I Want The Coat

posted in: Fashion 46
There she goes. Image courtesy the Fashion Gods!


The store was Neiman Marcus. The time was 1:12 p.m.

I had only dipped into the place to kill time between a doctor’s appointment and a meeting, and lo! ‘Twas in that space and time that I did spy a garment that I coveted so terribly — that I instantly desired and so intensely — that I am shivering in my yearning, even as I type these words.

The item: a velvet coat, created by French designer Isabel Marant, featuring a dazzling Pineapple Log Cabin patchwork pattern. It’s the jacket pictured above — which I literally cannot look at much longer or I’m going to go dip into my IRA and take out the money and buy it, consequences be damned. What good is retirement money if I don’t look fabulous when I get there??

The official name of the coat is the “Tao Southwestern Quilted Velvet Caban Coat” and was it not made for me? Seriously, don’t you just suppose there could be a tag inside that says, “Made For Mary Fons”?? It’s too perfect, the fashion/quilt blend, the homage paid to the Log Cabin quilt … I am almost hyperventilating. Still!

You know, quilts and fashion have long been involved with each other. Every few years you’ll get a handful of designers who are using patchworky motifs or embellishing with reverse applique on skirts and jackets. Designers like Alexander McQueen, Gloria Vanderbilt, and Ralph Lauren have all drawn heavily on American quilt and patchwork motifs over the years. Ms. Marant is only the latest in a long line of fashion designers who know the color, scale, and shapes found in quilts are pure genius in other applications, too.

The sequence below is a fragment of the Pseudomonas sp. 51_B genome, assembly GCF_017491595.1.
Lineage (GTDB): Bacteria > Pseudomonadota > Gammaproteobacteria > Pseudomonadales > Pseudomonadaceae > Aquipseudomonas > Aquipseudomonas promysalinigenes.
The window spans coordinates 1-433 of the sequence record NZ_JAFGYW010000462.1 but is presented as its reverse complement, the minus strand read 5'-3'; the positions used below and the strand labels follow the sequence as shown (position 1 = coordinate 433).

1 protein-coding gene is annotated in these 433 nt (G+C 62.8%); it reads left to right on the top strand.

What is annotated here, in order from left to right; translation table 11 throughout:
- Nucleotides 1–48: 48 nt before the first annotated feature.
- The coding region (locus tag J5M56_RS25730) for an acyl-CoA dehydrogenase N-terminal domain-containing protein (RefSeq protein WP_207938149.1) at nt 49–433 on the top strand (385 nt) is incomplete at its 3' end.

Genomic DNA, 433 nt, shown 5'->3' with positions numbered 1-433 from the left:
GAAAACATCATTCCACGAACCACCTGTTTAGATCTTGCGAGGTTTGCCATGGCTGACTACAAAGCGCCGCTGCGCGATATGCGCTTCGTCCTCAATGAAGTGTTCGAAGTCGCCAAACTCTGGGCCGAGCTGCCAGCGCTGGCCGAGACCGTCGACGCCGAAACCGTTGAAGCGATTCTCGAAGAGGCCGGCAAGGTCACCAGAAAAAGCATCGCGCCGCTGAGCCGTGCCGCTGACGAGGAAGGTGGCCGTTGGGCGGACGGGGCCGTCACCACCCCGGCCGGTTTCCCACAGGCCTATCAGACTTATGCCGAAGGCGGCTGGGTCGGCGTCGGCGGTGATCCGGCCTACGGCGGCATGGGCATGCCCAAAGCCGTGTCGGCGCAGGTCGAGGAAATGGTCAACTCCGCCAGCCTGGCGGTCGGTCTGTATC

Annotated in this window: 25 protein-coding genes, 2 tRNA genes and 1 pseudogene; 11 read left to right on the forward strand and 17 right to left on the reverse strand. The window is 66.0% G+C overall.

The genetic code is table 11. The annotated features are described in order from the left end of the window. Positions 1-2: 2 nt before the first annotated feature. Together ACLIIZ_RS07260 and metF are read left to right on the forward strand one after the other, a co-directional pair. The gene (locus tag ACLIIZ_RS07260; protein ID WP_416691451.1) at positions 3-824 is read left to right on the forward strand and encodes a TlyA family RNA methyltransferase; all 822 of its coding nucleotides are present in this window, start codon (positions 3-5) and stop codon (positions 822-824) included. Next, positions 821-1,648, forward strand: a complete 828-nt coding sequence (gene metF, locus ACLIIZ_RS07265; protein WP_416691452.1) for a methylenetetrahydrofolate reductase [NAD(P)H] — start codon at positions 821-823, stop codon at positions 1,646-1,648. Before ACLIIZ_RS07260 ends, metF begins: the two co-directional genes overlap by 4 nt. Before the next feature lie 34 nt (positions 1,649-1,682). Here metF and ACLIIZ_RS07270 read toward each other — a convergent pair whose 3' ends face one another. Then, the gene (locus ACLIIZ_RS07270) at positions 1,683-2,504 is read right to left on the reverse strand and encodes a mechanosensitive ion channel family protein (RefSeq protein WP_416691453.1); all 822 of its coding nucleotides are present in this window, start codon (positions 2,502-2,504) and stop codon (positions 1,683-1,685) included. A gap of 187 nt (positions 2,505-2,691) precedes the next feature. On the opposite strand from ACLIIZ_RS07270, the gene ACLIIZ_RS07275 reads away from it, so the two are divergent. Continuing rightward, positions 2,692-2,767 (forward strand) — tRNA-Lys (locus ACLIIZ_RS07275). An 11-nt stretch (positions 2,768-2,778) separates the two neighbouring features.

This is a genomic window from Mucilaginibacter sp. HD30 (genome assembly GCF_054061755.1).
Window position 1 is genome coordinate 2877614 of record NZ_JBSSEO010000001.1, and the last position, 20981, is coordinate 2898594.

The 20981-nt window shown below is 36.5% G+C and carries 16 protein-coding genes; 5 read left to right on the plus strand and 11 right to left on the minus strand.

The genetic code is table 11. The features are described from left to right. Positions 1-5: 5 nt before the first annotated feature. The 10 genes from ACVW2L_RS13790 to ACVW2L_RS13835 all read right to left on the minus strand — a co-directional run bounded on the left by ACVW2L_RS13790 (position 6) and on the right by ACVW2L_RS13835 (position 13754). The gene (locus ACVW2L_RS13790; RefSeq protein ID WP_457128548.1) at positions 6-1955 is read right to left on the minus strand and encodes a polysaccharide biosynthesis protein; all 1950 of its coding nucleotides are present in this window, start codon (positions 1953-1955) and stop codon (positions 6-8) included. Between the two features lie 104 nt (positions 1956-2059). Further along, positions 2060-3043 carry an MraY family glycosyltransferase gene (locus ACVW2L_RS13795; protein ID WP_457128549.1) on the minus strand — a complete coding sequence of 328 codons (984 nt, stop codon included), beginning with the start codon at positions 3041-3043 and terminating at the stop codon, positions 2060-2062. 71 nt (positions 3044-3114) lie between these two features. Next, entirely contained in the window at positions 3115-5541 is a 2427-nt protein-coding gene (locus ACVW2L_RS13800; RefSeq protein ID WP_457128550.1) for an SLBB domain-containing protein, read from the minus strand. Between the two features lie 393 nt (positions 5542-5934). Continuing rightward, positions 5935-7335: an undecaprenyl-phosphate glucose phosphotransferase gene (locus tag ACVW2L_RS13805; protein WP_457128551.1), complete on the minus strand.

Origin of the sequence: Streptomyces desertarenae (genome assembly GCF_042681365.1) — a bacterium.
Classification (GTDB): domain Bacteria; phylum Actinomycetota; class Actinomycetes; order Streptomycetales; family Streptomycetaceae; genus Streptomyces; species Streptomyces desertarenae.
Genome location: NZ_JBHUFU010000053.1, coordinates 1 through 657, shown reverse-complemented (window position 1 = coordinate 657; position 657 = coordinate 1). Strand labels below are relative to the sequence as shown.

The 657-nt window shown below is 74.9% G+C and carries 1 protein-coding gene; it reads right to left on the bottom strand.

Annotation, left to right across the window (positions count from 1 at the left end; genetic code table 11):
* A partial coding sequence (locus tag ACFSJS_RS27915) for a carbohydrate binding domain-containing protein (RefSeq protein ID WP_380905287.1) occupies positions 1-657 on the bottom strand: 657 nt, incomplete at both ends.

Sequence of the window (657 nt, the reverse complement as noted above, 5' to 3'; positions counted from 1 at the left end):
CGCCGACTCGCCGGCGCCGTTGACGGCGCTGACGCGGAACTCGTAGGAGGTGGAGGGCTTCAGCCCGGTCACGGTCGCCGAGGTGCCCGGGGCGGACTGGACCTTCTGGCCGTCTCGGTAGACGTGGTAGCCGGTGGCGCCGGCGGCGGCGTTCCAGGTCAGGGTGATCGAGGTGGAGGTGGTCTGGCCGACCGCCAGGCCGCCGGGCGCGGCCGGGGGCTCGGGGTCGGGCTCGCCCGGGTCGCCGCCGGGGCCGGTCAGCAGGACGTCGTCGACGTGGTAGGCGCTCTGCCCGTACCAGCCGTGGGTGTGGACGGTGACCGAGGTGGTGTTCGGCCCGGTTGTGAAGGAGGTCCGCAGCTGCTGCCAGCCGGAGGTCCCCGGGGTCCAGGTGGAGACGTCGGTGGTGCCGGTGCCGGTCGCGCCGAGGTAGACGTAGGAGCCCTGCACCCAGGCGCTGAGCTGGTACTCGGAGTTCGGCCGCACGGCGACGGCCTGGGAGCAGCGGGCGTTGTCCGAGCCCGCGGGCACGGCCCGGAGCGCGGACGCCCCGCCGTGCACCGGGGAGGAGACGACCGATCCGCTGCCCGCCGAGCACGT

[That was me attempting to make a wanton display of fashion lust include some kind of edifying moment. Can I be done now? Good, because I need to talk about the coat some more.]

All winter, I would wear my size 40 coat walking up Michigan Avenue. I would skip a scarf because I would never want to cover up any part of my coat’s glorious piecing effect. Maybe I’d have a little neck wrap or something, just plain black. I would wear a simple black stocking cap on my head and plain leather gloves on my hands. I would love to wear this coat if I were wearing black tights and black shoes! Wouldn’t that just be fabulous??

Okay, so the coat is $1,850.00.

Yeah. That’s really a lot of money. I don’t have it. I mean, I’m just not at a place in my life when I can waltz into Neiman Marcus and buy a coat at full-boat retail. The cost of the “Tao” coat is not quite the same amount as my upcoming biannual property tax bill will be, but $1,850.00 would take a significant chunk out of it. That’s a lotta pineapples. Too many, and I know it.